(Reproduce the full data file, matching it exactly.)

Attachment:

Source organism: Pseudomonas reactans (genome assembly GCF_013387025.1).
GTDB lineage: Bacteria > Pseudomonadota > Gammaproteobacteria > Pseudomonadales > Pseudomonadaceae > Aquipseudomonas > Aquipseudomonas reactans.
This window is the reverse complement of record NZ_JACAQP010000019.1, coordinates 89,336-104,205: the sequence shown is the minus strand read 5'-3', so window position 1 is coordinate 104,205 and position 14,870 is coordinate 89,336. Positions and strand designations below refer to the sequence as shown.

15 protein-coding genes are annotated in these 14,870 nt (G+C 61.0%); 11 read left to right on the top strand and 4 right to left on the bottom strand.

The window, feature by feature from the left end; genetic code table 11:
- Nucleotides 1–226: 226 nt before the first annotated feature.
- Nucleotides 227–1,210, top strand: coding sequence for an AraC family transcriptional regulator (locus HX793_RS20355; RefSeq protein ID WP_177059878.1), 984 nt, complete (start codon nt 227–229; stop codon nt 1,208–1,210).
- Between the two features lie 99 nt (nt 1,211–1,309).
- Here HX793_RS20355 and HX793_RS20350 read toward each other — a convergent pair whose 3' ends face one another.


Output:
Source organism: Pseudomonas reactans (genome assembly GCF_013387025.1).
GTDB lineage: Bacteria > Pseudomonadota > Gammaproteobacteria > Pseudomonadales > Pseudomonadaceae > Aquipseudomonas > Aquipseudomonas reactans.
This window is the reverse complement of record NZ_JACAQP010000019.1, coordinates 89,336-104,205: the sequence shown is the minus strand read 5'-3', so window position 1 is coordinate 104,205 and position 14,870 is coordinate 89,336. Positions and strand designations below refer to the sequence as shown.

15 protein-coding genes are annotated in these 14,870 nt (G+C 61.0%); 11 read left to right on the top strand and 4 right to left on the bottom strand.

The window, feature by feature from the left end; genetic code table 11:
- Nucleotides 1–226: 226 nt before the first annotated feature.
- Nucleotides 227–1,210, top strand: coding sequence for an AraC family transcriptional regulator (locus HX793_RS20355; RefSeq protein ID WP_177059878.1), 984 nt, complete (start codon nt 227–229; stop codon nt 1,208–1,210).
- Between the two features lie 99 nt (nt 1,211–1,309).
- Here HX793_RS20355 and HX793_RS20350 read toward each other — a convergent pair whose 3' ends face one another.